Sat, Jul 19, 2008 - Page 2 News List

CWB under fire for light storm forecast

UNPREDICTABLE The director of the Central Weather Bureau said that air currents that arrived with Tropical Storm Kalmaegi made it difficult to predict

By Shelley Shan  /  STAFF REPORTER, WITH STAFF WRITER

A Taichung resident braves the rain to buy food yesterday. Taichung’s Daya Road was flooded because of rainfall as Tropical Storm Kalmaegi swept across Taiwan.

PHOTO: CHAN CHAO-YANG, TAIPEI TIMES

The Central Weather Bureau (CWB) came under fire yesterday for its lack of accuracy in forecasts about Tropical Storm Kalmaegi, especially regarding the intensity of the rains.

Even President Ma Ying-jeou (馬英九) expressed dissatisfaction with the bureau, asking it yesterday to conduct a review and work to improve its weather reports.

In Taichung City’s Mayuan (麻園), creeks and rivers overflowed, causing many main roads to flood. Taichung Mayor Jason Hu (胡志強) expressed shock over the extent of the flooding in the city.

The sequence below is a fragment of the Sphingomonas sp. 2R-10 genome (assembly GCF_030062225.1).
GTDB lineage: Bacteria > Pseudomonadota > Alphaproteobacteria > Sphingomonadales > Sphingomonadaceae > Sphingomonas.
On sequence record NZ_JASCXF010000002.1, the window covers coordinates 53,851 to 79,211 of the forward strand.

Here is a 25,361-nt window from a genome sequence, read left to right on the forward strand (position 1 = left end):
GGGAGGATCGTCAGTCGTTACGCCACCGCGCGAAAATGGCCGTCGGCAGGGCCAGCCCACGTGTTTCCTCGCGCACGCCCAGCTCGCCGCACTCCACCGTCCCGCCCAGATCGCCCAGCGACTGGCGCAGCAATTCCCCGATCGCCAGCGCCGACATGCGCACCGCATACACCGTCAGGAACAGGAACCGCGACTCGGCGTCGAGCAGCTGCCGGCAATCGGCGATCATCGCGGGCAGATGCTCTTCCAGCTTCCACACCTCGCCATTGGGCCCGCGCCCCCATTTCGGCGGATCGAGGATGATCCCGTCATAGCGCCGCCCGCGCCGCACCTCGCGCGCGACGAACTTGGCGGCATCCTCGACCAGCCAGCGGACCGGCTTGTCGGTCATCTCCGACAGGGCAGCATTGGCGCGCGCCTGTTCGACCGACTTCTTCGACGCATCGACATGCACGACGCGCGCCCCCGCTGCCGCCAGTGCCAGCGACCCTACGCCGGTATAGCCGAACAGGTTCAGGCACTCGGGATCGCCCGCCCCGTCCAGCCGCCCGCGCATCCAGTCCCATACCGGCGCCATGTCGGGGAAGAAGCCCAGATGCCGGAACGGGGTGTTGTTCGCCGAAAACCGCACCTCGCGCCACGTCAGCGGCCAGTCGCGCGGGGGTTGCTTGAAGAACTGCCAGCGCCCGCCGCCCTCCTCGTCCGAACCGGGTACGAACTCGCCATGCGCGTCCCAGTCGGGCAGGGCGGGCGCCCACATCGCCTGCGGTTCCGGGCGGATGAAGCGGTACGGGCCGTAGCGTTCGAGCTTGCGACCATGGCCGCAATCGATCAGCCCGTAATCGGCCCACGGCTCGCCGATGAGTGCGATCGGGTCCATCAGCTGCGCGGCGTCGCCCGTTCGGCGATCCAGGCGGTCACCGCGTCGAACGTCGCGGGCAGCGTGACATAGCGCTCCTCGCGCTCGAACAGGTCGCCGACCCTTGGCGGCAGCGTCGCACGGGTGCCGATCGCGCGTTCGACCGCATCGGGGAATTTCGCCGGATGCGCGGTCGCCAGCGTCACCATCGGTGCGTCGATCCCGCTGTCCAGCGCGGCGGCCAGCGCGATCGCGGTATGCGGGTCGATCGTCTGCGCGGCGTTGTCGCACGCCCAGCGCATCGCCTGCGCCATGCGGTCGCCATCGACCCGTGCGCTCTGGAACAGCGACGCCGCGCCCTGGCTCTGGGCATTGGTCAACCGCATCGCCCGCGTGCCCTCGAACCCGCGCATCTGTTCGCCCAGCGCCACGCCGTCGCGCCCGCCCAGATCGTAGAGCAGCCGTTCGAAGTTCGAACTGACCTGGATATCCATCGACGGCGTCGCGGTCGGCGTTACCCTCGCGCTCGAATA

Director of the CWB’s weather forecast center Daniel Wu (吳德榮) said yesterday that the bureau had warned two days prior that there would be heavy rains in central and southern regions.

Air currents to the west and south usually occur after a tropical storm, but in Kalmaegi’s case, the currents occurred almost simultaneously with the tropical storm, he said.

“Therefore, the storm was extremely difficult to forecast,” Wu said.

The CWB said later yesterday that an aircraft carrying weather reconnaissance equipment had been dispatched to collect information on the outer structure of the storm as it approached.

However, it still could not obtain detailed information on the intensity and changes in the typhoon’s center, the bureau said.

The National Science Council has been supporting a project called the “Dropwindsonde Observation for Typhoon Surveillance near the Taiwan Region” (DOTSTAR), in which aircraft are sent close to the center of approaching typhoons to collect data on rain and wind conditions.

However, this was not enough, a bureau official said.

“The weather service in the US is able to dispatch a flight every six hours to continually observe changes in storms’ structures,” Wu said.

“However, DOTSTAR will only [dispatch a flight] once a typhoon comes close,” the CWB director said.

The bureau’s deputy director Shin Tzay-chyn (辛在勤) said the bureau would work with DOTSTAR scientists to expand the scale of the project.

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